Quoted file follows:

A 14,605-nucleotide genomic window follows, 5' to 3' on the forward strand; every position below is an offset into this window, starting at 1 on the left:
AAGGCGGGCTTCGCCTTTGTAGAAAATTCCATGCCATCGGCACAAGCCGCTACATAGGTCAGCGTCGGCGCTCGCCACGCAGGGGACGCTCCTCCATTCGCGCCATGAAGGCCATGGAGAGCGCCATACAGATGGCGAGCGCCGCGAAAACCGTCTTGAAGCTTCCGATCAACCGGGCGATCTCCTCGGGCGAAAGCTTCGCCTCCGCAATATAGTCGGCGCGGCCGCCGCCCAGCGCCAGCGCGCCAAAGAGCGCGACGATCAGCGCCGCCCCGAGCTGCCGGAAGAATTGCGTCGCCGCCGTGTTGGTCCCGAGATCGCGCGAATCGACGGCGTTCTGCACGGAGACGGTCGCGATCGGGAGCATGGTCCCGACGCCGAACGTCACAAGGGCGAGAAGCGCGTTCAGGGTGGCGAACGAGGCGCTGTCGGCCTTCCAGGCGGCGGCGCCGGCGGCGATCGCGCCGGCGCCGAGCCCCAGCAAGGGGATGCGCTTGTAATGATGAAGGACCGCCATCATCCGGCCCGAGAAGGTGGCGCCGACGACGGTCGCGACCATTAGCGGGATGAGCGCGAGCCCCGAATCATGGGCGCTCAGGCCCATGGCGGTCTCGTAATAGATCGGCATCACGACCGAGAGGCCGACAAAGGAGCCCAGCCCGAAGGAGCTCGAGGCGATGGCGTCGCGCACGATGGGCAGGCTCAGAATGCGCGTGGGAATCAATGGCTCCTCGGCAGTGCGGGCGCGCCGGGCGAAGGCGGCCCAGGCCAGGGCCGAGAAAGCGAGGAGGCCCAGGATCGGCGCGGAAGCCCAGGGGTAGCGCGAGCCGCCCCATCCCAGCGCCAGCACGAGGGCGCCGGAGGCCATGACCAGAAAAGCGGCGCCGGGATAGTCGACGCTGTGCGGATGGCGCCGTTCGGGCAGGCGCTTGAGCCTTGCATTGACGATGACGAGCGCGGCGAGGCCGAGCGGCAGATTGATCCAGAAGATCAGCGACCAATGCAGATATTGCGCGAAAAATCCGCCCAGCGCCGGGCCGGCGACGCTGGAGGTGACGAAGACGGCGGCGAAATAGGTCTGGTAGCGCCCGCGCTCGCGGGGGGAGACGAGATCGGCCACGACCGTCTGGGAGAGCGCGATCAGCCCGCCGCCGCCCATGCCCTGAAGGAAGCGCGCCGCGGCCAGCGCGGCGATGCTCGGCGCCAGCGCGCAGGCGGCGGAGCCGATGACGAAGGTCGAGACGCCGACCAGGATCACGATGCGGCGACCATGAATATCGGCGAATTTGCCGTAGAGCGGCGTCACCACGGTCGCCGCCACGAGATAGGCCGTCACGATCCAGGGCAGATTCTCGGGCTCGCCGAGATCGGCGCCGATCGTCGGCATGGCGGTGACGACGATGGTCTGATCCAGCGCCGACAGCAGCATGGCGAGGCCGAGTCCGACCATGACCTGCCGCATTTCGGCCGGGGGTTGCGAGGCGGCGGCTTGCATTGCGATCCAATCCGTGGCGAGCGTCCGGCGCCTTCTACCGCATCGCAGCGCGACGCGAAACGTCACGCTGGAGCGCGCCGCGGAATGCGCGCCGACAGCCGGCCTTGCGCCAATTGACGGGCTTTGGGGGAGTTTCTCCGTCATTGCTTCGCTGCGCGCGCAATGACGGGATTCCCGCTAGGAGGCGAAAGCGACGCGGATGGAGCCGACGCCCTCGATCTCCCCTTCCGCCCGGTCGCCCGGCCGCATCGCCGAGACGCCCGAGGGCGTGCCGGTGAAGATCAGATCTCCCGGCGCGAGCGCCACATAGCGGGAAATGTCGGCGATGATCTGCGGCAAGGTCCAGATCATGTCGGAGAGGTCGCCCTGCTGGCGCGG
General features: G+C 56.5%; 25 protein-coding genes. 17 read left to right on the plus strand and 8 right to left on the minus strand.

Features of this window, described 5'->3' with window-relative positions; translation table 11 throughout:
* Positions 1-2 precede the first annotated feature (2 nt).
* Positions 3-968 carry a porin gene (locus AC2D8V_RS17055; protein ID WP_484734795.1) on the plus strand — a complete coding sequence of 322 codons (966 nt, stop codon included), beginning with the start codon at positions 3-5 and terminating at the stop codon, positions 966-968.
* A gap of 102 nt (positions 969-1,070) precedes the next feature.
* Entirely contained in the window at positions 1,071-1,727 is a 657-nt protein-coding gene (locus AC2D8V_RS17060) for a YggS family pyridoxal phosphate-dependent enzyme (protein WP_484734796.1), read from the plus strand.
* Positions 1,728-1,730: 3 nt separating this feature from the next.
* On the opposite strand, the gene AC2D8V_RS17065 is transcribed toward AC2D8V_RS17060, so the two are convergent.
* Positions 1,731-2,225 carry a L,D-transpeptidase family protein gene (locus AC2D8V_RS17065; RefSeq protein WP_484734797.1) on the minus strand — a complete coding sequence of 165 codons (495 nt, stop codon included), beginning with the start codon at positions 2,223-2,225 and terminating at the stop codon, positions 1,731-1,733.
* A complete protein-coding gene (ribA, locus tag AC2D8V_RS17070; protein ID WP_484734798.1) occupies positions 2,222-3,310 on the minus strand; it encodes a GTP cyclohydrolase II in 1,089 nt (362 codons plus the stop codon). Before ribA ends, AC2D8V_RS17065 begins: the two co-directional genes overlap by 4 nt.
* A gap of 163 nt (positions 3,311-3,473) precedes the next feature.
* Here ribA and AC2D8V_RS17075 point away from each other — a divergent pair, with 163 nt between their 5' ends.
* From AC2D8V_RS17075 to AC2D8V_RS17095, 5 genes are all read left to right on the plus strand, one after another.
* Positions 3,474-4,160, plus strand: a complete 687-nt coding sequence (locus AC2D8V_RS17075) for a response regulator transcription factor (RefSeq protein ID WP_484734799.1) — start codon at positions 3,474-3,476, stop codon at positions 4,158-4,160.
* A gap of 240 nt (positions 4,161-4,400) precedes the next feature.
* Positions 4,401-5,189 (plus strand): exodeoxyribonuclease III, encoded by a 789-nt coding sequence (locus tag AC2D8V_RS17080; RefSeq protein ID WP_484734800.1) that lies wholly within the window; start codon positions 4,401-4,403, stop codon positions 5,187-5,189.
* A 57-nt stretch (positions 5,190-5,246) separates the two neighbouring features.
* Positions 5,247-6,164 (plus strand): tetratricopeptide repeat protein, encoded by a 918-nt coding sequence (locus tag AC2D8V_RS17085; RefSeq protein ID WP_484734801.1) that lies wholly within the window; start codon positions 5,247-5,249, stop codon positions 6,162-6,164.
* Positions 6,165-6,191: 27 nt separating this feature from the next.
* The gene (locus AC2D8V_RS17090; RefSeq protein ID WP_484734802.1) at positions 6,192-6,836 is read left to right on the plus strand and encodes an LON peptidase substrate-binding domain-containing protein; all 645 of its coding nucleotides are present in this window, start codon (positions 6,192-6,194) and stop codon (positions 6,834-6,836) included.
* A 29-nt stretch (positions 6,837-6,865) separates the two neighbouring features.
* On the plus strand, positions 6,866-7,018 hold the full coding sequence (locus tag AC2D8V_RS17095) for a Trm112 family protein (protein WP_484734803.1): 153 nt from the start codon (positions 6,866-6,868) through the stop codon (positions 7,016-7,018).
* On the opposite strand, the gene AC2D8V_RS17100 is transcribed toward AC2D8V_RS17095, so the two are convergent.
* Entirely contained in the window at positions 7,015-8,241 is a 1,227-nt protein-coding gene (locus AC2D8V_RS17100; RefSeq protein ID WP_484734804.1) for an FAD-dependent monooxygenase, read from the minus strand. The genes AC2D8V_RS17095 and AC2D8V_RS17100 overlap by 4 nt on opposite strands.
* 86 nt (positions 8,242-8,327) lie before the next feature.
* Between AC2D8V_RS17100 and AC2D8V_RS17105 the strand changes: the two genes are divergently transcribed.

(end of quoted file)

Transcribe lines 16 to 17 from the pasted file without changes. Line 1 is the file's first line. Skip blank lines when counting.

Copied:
* Positions 3,474-4,160, plus strand: a complete 687-nt coding sequence (locus AC2D8V_RS17075) for a response regulator transcription factor (RefSeq protein ID WP_484734799.1) — start codon at positions 3,474-3,476, stop codon at positions 4,158-4,160.
* A gap of 240 nt (positions 4,161-4,400) precedes the next feature.